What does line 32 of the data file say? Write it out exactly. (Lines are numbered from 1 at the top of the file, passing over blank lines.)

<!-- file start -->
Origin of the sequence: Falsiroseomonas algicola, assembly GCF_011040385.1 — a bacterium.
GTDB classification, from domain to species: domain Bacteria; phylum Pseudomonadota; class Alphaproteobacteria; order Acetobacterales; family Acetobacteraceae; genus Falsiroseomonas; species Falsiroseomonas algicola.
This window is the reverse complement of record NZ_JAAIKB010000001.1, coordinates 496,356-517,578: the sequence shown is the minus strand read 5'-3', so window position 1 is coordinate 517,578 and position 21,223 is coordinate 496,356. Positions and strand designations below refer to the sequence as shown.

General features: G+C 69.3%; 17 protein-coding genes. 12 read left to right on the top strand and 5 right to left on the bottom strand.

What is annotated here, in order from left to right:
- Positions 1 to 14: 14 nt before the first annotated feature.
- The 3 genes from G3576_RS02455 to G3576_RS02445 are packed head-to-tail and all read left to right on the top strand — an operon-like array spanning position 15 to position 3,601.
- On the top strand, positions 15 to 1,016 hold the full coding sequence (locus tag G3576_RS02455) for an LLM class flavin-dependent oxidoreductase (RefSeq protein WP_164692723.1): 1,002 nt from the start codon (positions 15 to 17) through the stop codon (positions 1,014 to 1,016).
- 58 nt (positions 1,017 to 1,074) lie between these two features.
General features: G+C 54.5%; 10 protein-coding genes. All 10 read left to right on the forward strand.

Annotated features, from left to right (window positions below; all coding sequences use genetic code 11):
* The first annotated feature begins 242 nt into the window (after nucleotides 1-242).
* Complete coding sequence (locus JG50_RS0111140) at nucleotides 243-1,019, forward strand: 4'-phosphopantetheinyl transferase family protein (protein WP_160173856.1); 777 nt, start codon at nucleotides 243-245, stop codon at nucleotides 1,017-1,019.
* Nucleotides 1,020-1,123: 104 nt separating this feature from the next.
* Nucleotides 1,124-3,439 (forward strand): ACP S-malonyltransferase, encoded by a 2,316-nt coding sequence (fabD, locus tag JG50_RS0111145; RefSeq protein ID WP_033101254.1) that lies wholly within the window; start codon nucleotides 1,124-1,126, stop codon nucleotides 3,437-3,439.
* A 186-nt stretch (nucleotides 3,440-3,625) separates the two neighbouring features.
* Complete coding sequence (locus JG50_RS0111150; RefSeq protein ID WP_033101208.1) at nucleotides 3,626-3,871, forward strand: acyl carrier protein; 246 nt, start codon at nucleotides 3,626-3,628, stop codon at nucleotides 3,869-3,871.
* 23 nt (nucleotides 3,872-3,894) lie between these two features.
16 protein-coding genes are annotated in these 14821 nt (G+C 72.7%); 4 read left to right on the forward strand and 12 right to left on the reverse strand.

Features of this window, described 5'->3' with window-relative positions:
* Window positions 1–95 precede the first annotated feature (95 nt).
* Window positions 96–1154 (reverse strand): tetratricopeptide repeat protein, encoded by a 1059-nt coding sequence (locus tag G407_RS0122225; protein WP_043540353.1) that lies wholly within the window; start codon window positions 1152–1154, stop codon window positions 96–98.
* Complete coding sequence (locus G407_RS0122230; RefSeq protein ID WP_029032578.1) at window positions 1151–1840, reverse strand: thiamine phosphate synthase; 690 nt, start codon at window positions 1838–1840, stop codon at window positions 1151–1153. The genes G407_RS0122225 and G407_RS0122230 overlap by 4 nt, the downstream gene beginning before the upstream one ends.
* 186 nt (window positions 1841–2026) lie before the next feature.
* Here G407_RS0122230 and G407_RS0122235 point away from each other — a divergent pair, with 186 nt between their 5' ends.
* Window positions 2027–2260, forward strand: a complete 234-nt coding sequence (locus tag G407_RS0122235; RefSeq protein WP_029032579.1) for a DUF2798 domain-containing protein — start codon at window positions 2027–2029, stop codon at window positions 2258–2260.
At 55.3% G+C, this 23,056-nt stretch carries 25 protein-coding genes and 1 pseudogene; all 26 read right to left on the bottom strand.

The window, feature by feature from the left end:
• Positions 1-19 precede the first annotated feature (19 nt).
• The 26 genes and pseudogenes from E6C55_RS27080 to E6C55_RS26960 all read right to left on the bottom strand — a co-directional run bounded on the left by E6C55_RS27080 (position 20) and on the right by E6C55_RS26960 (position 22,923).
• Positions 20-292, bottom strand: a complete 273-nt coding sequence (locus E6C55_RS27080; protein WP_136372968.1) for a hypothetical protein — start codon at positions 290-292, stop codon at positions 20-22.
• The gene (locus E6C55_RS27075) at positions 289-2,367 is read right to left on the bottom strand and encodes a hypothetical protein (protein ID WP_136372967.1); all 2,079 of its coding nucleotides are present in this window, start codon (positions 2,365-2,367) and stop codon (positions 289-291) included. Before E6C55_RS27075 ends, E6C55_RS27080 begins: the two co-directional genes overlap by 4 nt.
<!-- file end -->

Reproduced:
• The gene (locus E6C55_RS27075) at positions 289-2,367 is read right to left on the bottom strand and encodes a hypothetical protein (protein ID WP_136372967.1); all 2,079 of its coding nucleotides are present in this window, start codon (positions 2,365-2,367) and stop codon (positions 289-291) included. Before E6C55_RS27075 ends, E6C55_RS27080 begins: the two co-directional genes overlap by 4 nt.